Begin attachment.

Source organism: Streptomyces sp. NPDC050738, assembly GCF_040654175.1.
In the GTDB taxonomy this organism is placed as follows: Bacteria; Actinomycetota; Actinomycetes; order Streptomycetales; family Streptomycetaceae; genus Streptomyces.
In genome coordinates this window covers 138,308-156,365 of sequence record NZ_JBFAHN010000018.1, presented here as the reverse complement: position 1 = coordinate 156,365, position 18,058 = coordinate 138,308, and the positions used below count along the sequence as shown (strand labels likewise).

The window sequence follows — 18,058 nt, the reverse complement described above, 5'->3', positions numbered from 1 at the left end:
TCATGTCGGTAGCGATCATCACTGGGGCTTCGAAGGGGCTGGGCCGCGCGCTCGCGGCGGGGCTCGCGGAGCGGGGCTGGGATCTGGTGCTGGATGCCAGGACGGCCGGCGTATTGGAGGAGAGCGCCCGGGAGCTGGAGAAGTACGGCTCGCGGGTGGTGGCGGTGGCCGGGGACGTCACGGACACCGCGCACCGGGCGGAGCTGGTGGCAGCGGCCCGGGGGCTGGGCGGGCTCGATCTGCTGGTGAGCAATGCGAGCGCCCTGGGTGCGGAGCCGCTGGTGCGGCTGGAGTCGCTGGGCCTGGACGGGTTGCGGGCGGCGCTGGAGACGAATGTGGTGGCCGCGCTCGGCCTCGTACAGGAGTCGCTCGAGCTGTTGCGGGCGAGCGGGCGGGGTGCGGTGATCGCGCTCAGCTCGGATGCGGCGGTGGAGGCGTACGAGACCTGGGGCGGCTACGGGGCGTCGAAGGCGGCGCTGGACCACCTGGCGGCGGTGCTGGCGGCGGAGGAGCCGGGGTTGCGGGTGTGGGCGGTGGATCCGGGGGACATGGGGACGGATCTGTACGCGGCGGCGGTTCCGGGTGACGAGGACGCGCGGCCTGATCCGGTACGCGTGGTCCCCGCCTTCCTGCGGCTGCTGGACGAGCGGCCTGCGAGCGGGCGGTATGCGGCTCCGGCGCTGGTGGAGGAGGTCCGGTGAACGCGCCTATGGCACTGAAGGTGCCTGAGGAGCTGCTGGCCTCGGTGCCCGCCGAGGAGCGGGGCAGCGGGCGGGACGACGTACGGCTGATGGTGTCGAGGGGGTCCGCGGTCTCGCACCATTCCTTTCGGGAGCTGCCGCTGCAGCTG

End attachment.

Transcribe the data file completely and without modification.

Source organism: Streptomyces sp. NPDC050738, assembly GCF_040654175.1.
In the GTDB taxonomy this organism is placed as follows: Bacteria; Actinomycetota; Actinomycetes; order Streptomycetales; family Streptomycetaceae; genus Streptomyces.
In genome coordinates this window covers 138,308-156,365 of sequence record NZ_JBFAHN010000018.1, presented here as the reverse complement: position 1 = coordinate 156,365, position 18,058 = coordinate 138,308, and the positions used below count along the sequence as shown (strand labels likewise).

The window sequence follows — 18,058 nt, the reverse complement described above, 5'->3', positions numbered from 1 at the left end:
TCATGTCGGTAGCGATCATCACTGGGGCTTCGAAGGGGCTGGGCCGCGCGCTCGCGGCGGGGCTCGCGGAGCGGGGCTGGGATCTGGTGCTGGATGCCAGGACGGCCGGCGTATTGGAGGAGAGCGCCCGGGAGCTGGAGAAGTACGGCTCGCGGGTGGTGGCGGTGGCCGGGGACGTCACGGACACCGCGCACCGGGCGGAGCTGGTGGCAGCGGCCCGGGGGCTGGGCGGGCTCGATCTGCTGGTGAGCAATGCGAGCGCCCTGGGTGCGGAGCCGCTGGTGCGGCTGGAGTCGCTGGGCCTGGACGGGTTGCGGGCGGCGCTGGAGACGAATGTGGTGGCCGCGCTCGGCCTCGTACAGGAGTCGCTCGAGCTGTTGCGGGCGAGCGGGCGGGGTGCGGTGATCGCGCTCAGCTCGGATGCGGCGGTGGAGGCGTACGAGACCTGGGGCGGCTACGGGGCGTCGAAGGCGGCGCTGGACCACCTGGCGGCGGTGCTGGCGGCGGAGGAGCCGGGGTTGCGGGTGTGGGCGGTGGATCCGGGGGACATGGGGACGGATCTGTACGCGGCGGCGGTTCCGGGTGACGAGGACGCGCGGCCTGATCCGGTACGCGTGGTCCCCGCCTTCCTGCGGCTGCTGGACGAGCGGCCTGCGAGCGGGCGGTATGCGGCTCCGGCGCTGGTGGAGGAGGTCCGGTGAACGCGCCTATGGCACTGAAGGTGCCTGAGGAGCTGCTGGCCTCGGTGCCCGCCGAGGAGCGGGGCAGCGGGCGGGACGACGTACGGCTGATGGTGTCGAGGGGGTCCGCGGTCTCGCACCATTCCTTTCGGGAGCTGCCGCTGCAGCTG